The high costs of running the Islamic State’s ‘caliphate’ and fighting a ground war are largely met from selling oil, supplemented with donations and money extorted from Christians and hostages. Preventing the jihadists from profiting from oilfields under its control should be a priority for the military coalition – indeed, Britain’s first strikes in Syria were against oilfields.
But the coalition already has the capacity to stop the illegal oil trade. High above Syria and Iraq, beyond the range of any IS missiles, are US and UK surveillance and strike drones such as the Predator and Reaper. These can operate for up to 24 hours, equipped with excellent sensors including synthetic aperture radar – sideways-looking radar that uses the flight path of the aircraft to electronically simulate an extremely large antenna. This continuously generates extremely high-resolution imagery even through cloud and sandstorms.
These are the weapons with which to cut off IS’s oil trade income, estimated at US$50m a month (US$600m a year). While looted banks and military bases provided IS with a reported war chest of US$1.5-$2 billion, this oil income is vital to pay the salaries of its administrators and fighters, around US$500m a year, buy black market weaponry estimated at US$1 billion, and other essentials that bring annual costs to around US$2 billion.
Using surveillance aircraft/drones alongside attack drones, crude oil movement can be stopped. In parallel, bankers should be persuaded to block anonymous donation funding through the financial networks.
IS is shipping around 25,000 barrels of crude oil a day to Turkey by road tanker, sold on the black market for as little as US$25 a barrel – then a quarter of market price. Now it sells to rogue traders in organised operations within Iraq and Syria.
Why is cutting off the oil trade supporting IS not being addressed more enthusiastically? Russian strikes have inflicted damage on the tanker fleets, but of 10,600 coalition strikes, only 196 have targeted oil infrastructure. With better use of airborne surveillance it would be easier to identify and destroy the tankers used to move illicit crude oil, cutting off this vital source of income and hastening an end to the conflict.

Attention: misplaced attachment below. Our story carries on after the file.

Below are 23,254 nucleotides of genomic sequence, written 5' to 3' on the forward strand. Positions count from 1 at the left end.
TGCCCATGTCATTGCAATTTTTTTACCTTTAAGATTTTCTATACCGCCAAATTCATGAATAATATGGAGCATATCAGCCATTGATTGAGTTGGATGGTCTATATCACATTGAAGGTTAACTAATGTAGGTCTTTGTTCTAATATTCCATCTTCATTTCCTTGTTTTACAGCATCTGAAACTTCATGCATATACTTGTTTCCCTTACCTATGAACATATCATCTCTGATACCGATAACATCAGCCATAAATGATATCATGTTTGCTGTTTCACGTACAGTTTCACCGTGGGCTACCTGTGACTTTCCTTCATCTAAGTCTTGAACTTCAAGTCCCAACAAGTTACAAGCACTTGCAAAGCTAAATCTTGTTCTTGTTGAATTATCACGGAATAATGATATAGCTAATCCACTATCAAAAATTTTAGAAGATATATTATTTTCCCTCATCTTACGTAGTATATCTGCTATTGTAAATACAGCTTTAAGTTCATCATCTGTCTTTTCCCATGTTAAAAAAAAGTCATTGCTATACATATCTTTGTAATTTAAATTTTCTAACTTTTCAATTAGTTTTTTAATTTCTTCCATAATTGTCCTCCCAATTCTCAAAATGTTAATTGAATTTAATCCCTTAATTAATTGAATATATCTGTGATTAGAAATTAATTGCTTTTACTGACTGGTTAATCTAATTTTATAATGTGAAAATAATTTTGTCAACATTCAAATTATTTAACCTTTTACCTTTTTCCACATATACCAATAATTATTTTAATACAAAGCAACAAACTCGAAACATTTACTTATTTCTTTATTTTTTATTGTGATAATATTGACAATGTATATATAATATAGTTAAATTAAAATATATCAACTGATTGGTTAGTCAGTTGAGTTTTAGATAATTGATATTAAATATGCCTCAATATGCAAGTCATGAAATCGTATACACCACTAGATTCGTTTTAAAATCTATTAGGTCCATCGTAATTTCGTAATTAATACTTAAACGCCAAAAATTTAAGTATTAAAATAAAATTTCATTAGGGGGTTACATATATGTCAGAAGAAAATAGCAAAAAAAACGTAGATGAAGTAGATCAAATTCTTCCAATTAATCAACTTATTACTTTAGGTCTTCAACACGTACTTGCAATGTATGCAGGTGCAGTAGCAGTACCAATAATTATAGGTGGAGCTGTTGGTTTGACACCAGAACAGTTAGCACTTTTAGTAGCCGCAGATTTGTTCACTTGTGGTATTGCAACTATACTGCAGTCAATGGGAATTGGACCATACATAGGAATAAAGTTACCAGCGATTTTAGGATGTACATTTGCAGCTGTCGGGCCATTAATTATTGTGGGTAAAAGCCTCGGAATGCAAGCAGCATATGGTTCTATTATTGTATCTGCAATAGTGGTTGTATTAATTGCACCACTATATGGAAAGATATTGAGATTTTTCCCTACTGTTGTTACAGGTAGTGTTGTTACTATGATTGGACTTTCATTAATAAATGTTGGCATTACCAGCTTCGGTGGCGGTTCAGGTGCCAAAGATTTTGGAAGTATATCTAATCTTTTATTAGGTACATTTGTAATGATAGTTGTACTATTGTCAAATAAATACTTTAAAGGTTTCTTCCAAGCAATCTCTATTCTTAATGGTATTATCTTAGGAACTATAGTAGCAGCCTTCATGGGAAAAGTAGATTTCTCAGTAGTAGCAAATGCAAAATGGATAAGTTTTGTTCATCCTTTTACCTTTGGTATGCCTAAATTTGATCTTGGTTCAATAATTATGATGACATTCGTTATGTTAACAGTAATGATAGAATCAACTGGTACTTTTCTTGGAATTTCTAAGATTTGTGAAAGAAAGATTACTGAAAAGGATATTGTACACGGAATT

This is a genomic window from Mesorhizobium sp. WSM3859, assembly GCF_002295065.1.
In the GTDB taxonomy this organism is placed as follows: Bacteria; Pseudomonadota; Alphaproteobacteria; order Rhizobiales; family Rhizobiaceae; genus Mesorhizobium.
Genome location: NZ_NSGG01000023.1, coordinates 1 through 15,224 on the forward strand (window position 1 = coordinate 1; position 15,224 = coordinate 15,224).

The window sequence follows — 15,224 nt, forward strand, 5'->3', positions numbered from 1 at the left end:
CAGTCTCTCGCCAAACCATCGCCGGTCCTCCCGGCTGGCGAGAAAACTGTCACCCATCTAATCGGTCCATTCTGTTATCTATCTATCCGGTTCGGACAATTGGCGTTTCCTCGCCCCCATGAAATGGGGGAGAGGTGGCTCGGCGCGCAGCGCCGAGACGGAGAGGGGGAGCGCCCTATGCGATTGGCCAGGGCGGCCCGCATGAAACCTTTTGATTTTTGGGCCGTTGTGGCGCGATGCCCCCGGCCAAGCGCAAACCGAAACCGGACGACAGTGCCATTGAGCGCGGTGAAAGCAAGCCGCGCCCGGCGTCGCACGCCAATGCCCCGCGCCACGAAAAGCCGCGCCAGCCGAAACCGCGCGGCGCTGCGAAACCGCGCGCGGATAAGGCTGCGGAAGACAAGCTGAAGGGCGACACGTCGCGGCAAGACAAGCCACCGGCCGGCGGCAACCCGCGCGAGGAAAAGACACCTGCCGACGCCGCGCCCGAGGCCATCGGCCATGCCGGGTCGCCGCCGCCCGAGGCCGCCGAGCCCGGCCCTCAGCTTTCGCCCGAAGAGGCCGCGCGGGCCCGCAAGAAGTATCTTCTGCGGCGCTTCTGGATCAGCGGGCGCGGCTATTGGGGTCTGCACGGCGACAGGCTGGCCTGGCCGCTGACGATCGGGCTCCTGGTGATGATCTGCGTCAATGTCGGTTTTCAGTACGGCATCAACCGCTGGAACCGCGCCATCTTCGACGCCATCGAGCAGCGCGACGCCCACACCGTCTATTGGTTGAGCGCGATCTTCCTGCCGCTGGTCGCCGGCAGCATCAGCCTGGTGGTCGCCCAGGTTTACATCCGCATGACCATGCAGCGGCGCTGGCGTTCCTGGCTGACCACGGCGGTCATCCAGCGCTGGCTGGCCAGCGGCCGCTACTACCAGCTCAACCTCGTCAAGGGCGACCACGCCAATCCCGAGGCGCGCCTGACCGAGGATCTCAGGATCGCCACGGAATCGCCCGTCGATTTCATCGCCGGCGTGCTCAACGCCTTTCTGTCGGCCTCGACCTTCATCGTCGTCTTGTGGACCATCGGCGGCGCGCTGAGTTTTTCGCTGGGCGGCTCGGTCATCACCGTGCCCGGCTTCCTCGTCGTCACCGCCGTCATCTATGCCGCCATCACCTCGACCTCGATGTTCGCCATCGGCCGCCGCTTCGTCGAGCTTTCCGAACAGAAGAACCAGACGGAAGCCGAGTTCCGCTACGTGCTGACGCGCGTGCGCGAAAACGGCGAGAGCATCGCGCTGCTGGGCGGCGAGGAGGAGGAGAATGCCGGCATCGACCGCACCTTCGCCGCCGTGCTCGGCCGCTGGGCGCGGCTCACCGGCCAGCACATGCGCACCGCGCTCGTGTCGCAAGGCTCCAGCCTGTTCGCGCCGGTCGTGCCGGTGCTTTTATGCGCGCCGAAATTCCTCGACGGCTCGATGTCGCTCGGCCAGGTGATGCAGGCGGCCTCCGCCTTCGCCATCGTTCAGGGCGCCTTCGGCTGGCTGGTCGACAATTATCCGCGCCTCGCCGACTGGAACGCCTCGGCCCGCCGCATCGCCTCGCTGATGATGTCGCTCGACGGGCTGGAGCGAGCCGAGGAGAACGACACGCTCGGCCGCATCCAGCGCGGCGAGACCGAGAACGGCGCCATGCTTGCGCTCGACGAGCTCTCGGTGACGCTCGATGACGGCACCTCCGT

Stopping the flow of oil
Major IS-controlled oil wells lie between al-Qaim in Iraq in northern Iraq and Deir Ezzor in Syria, 100km southeast of Raqqa. IS uses mobile refineries to process crude oil required for military and domestic use, but also transports crude oil by road through IS held routes, via Aleppo and a northern corridor through ‘friendly’ rebel-held areas, to southern Turkey.
There is oil trading within rebel-held areas, and Russia has also identified (as yet unconfirmed) that crude oil is also being transported from Deir al-Zour (aka Deir Ezzor) to Batman in Turkey. Russia was conducting air strikes in the rebel-held region through which the oil is transported when one of its Su-24 aircraft was shot down by a Turkish fighter.
A large road tanker can transport around 300 barrels, so carrying 25,000 barrels a day requires a minimum of 84 tanker trucks, assuming the round trip can be achieved in a single day. The round trip is approximately 600km, so the tankers could be spaced every 8km – any less and the convoys would be too dangerous. To target an individual truck in transit with guided missiles from manned aircraft would prove very expensive – more than the value of the tanker and the oil carried. But coalition drone pilots can patrol the routes used by the oil tankers continuously, calling in strikes from other aircraft or attacking where necessary.
Targeting the oil before it reaches the trading centres hidden in rebel-held territory would starve IS of the funds it relies upon. As Russian president Putin noted, severing IS’s support is the most effective way of shortening the conflict.
IS has learned from the North Vietnamese in its fight against the US, holding large areas of territory with small groups of troops who live among the civilian population – not in barracks and frontline positions. The approaches of conventional warfare will be difficult – this conflict demands smart thinking.
David Stupples – Professor of Electrical and Electronic Engineering and Director of Electronic Warfare Research, City University London
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